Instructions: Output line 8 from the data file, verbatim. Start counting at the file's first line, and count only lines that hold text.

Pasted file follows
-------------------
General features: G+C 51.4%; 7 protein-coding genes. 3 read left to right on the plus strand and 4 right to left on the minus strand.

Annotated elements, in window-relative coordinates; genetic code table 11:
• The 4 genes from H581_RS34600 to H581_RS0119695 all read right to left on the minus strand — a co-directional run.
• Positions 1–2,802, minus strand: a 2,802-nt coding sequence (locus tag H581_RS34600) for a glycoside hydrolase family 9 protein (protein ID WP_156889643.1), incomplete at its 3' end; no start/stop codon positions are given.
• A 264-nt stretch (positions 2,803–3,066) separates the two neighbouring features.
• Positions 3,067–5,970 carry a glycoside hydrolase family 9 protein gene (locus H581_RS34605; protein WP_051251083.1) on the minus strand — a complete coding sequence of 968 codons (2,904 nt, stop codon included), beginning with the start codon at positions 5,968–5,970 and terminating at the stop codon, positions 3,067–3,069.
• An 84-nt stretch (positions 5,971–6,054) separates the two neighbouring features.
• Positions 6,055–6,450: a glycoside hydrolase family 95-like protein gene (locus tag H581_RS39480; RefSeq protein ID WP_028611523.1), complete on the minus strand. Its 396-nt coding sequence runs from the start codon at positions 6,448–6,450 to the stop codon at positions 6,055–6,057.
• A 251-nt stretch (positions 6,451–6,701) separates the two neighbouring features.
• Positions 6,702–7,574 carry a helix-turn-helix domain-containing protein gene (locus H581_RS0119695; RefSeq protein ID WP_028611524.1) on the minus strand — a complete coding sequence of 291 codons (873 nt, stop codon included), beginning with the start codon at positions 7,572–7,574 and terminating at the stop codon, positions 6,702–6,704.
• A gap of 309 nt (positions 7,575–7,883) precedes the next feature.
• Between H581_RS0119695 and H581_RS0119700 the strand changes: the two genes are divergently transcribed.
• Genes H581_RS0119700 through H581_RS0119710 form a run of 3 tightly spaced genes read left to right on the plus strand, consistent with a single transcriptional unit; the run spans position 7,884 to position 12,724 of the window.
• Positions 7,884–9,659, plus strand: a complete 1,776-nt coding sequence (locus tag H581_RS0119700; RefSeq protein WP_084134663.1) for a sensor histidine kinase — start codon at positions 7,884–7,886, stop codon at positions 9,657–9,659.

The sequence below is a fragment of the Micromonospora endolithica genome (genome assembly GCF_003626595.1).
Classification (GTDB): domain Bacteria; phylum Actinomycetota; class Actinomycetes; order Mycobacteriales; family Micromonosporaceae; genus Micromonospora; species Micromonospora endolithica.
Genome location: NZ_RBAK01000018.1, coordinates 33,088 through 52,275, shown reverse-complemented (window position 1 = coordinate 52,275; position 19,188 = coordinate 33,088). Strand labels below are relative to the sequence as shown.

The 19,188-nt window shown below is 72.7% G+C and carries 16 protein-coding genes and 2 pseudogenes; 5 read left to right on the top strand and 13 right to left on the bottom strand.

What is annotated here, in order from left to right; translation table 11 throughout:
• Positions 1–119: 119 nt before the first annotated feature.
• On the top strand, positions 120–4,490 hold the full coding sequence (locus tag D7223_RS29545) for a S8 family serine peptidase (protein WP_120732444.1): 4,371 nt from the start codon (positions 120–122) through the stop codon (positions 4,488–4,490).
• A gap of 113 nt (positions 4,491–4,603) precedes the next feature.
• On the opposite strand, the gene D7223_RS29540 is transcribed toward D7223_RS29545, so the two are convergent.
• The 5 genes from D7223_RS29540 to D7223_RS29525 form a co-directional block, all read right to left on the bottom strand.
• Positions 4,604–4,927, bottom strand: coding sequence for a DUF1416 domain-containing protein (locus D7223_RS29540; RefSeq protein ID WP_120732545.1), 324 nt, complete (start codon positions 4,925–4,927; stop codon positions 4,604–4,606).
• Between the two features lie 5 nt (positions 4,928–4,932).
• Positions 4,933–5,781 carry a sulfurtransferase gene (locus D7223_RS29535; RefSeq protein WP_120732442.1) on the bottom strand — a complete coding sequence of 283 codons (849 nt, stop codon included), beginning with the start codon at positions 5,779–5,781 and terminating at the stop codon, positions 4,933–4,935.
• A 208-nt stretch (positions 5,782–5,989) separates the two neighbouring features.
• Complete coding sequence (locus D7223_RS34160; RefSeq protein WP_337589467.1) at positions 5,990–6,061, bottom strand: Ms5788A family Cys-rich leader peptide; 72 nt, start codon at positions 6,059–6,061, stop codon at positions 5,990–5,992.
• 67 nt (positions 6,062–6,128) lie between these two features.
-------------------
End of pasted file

• Positions 6,055–6,450: a glycoside hydrolase family 95-like protein gene (locus tag H581_RS39480; RefSeq protein ID WP_028611523.1), complete on the minus strand. Its 396-nt coding sequence runs from the start codon at positions 6,448–6,450 to the stop codon at positions 6,055–6,057.